San Antonio, Texas educator victimized for advocating safety speaks out on her firing

On May 10, the San Antonio Independent School District (SAISD) school board voted unanimously to fire Rachell Tucker, a dual language kindergarten teacher at Highland Park Elementary School. The firing took place after Tucker had advocated for increased safety measures and the halting of in-person learning at her school amid the COVID-19 pandemic.

In an interview with the World Socialist Web Site, Tucker confirmed that two other teachers, including a tenured teacher, were fired at the same board meeting. She did not know why they were fired, stating, “They didn’t have anyone speaking out for them.”

Tucker was among at least nine teachers in the San Antonio Alliance of Teachers and Support Personnel union who were pressured to resign by the district, bringing the total to 11 known teachers who were either forced to resign or fired, while there are likely others whose stories have not been made public.

Many of the teachers, including Tucker, who were fired or forced to resign were under “probationary contracts.” According to San Antonio Report, the SAISD school board voted in August 2019 to discontinue “continuing contracts” starting on September 1 of the same year, leaving probationary and fixed-term contracts as the only contracts under which teachers could be hired past that point. According to a survey at the time, out of 267 districts who responded (roughly a quarter of all districts in Texas), SAISD was the only district that still offered continuing contracts.

“Fixed-term” and “probationary” contracts offer significantly less protection for teachers than “continuing” contracts. The Texas State Teachers Association page on teacher contracts notes that “continuing” contracts, have “an indefinite duration. The contractual rights last until the teacher resigns, retires or is discharged for good cause. There is no need for annual nomination or reappointment.” The other two types of contract are subject to annual or biannual renewal.

Referring to the firings, Tucker stated, “No teachers should have been fired this year given that we had to reinvent the classroom. Nobody should have been fired for performance unless they did something completely heinous.” Prior to the May 10 board meeting, the union held a press conference where they stated that no one should have been forced to resign or fired this year.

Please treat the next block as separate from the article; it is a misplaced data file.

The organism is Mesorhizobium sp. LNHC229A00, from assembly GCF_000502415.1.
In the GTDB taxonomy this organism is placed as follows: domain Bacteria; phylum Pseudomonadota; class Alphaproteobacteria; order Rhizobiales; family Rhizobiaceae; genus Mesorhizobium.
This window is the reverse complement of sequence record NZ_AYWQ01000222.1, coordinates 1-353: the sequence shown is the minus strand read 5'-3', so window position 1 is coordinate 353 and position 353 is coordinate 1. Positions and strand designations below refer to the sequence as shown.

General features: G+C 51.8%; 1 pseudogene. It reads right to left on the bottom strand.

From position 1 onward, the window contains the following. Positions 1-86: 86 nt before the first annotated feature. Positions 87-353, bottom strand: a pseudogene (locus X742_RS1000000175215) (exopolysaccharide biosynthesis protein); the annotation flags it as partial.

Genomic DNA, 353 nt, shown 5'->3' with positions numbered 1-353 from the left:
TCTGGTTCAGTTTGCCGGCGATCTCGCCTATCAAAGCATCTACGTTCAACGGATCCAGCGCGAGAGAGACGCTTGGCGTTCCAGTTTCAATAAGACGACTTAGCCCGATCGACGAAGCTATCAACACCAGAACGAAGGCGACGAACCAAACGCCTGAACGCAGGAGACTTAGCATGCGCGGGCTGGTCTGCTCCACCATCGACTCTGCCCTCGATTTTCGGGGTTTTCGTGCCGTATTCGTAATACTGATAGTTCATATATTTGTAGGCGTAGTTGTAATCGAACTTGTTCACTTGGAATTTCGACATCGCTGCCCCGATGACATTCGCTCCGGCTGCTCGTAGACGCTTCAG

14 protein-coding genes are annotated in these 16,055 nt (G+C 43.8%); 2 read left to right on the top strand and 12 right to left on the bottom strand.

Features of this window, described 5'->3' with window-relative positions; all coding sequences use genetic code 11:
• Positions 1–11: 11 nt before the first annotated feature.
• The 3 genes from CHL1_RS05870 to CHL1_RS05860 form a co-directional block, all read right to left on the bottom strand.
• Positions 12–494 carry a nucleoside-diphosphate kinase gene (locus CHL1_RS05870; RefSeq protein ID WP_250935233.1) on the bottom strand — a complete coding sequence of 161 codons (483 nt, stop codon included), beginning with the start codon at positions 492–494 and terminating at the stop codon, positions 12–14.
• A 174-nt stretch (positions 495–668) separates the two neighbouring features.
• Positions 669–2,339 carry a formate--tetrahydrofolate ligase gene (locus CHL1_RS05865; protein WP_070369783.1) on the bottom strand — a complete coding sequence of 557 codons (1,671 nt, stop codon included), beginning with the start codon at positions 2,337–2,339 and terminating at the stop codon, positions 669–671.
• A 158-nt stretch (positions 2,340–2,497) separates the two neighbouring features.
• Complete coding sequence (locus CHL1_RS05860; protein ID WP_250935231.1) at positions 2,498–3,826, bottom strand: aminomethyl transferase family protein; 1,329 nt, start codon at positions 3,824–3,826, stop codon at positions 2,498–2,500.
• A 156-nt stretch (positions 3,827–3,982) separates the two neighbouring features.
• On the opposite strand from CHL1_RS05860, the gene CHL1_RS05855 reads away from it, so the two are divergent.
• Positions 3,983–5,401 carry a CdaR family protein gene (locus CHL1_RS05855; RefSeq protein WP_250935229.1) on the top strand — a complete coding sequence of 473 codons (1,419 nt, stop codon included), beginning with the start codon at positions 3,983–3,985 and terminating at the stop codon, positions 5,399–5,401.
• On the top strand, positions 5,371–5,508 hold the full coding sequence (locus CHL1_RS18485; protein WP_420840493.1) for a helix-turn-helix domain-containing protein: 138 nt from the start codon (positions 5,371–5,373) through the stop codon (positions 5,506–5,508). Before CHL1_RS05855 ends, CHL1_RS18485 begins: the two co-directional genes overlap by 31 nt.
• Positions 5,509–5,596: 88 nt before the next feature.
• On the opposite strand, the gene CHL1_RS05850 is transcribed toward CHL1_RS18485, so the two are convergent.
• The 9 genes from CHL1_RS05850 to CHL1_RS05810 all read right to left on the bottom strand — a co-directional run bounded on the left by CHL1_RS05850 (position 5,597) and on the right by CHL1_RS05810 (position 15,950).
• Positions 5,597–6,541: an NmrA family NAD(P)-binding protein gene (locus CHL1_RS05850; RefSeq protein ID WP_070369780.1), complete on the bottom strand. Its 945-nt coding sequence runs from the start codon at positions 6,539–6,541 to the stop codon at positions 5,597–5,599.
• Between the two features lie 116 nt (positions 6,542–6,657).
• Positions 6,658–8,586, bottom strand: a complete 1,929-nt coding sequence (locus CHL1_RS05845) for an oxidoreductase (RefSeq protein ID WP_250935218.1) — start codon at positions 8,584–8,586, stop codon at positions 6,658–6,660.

Tucker added, “Essentially we are under a teacher shortage; so many decided for safety reasons either to end their careers or not teach this year. Our classrooms, at least in the elementary school, have up to 25 kids, some more, some less."

Commenting on the chaotic implementation of in-person and hybrid learning models (a combination of in-person and remote learning) mandated by the Texas Education Agency (TEA), Tucker said, “It is my understanding that the district is pushing to not have hybrid learning next school year. Hybrid education was a failed experiment this year, mainly due to the lack of training and support from district personnel and administration. As time went on, as the TEA enforced the tying of attendance to funding, teachers increasingly felt pressured to bring students in. Grades 3-6 were much fuller than the earlier grades earlier on. It was just completely unfair and went against any kind of COVID-19 prevention at all.”

Shortly after the Centers for Disease Control and Prevention (CDC) rescinded their guidance on masking for vaccinated individuals, Texas governor Gregg Abbott banned mask mandates in almost all locales, including K-12 schools, with the anti-masking mandate set to go into effect on June 5 in schools. In SAISD, the school year lasts until June 18, meaning that unvaccinated children and parents will be at heightened risk over the next two weeks. Tucker remarked that “Parents are very scared about that.”

Tucker was fired by the district after a campaign of victimization that involved the use of poor reviews by her administration. She recalled, “My first class of in-person learning was on the 8th of September. On the second day of in-person learning, I started getting negative walk-throughs from my vice principal.” She noted that throughout all the 2019-20 school year, she had two walk-throughs, while this year the figure reached about 12. “I was rated proficient all across the board last year and this year it was completely awful,” Tucker said.

“They built a campaign; they put me on a ‘growth plan.’ I worked with the vice principal, who said I have a ‘classroom management problem,’ and that I was the worst teacher ever even though last year I was rated proficient.